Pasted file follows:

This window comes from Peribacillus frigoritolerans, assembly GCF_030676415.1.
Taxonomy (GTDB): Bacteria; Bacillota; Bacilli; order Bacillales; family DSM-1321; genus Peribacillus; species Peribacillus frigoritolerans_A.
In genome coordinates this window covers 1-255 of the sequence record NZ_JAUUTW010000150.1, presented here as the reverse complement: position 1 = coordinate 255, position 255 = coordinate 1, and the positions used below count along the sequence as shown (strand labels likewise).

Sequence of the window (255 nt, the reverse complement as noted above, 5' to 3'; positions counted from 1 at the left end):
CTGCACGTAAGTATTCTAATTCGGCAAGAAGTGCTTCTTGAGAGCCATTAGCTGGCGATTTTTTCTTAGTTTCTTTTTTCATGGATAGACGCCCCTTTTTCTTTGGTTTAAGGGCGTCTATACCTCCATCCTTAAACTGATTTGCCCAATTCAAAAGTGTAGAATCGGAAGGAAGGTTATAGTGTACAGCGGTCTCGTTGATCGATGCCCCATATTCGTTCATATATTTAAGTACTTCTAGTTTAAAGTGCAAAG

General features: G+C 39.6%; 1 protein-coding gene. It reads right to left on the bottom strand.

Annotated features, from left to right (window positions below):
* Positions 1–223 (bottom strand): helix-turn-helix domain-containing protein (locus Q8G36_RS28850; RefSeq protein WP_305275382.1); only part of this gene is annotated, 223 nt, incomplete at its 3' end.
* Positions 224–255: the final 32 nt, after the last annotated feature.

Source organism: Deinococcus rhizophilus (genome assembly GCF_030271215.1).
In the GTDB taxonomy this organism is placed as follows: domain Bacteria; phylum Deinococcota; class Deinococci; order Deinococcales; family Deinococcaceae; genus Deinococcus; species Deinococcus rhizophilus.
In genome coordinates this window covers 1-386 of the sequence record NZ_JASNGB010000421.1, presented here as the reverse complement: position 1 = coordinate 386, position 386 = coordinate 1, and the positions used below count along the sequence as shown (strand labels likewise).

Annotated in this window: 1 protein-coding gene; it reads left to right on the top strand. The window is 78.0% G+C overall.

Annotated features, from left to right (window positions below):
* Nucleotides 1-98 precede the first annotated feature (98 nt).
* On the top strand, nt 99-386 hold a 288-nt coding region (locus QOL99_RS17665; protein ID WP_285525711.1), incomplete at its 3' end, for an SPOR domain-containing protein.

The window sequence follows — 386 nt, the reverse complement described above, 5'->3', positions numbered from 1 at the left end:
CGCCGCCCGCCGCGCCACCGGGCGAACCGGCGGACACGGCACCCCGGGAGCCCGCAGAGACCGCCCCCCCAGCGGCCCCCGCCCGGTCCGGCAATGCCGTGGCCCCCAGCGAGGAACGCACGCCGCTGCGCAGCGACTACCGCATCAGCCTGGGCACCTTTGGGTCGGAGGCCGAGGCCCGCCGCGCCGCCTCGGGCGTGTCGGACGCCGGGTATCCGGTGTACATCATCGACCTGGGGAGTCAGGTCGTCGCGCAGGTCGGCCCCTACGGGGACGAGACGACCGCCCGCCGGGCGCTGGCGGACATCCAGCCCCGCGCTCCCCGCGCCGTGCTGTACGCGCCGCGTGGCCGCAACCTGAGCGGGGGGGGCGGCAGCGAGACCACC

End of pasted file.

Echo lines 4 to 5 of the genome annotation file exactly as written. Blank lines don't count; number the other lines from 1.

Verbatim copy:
Sequence of the window (255 nt, the reverse complement as noted above, 5' to 3'; positions counted from 1 at the left end):
CTGCACGTAAGTATTCTAATTCGGCAAGAAGTGCTTCTTGAGAGCCATTAGCTGGCGATTTTTTCTTAGTTTCTTTTTTCATGGATAGACGCCCCTTTTTCTTTGGTTTAAGGGCGTCTATACCTCCATCCTTAAACTGATTTGCCCAATTCAAAAGTGTAGAATCGGAAGGAAGGTTATAGTGTACAGCGGTCTCGTTGATCGATGCCCCATATTCGTTCATATATTTAAGTACTTCTAGTTTAAAGTGCAAAG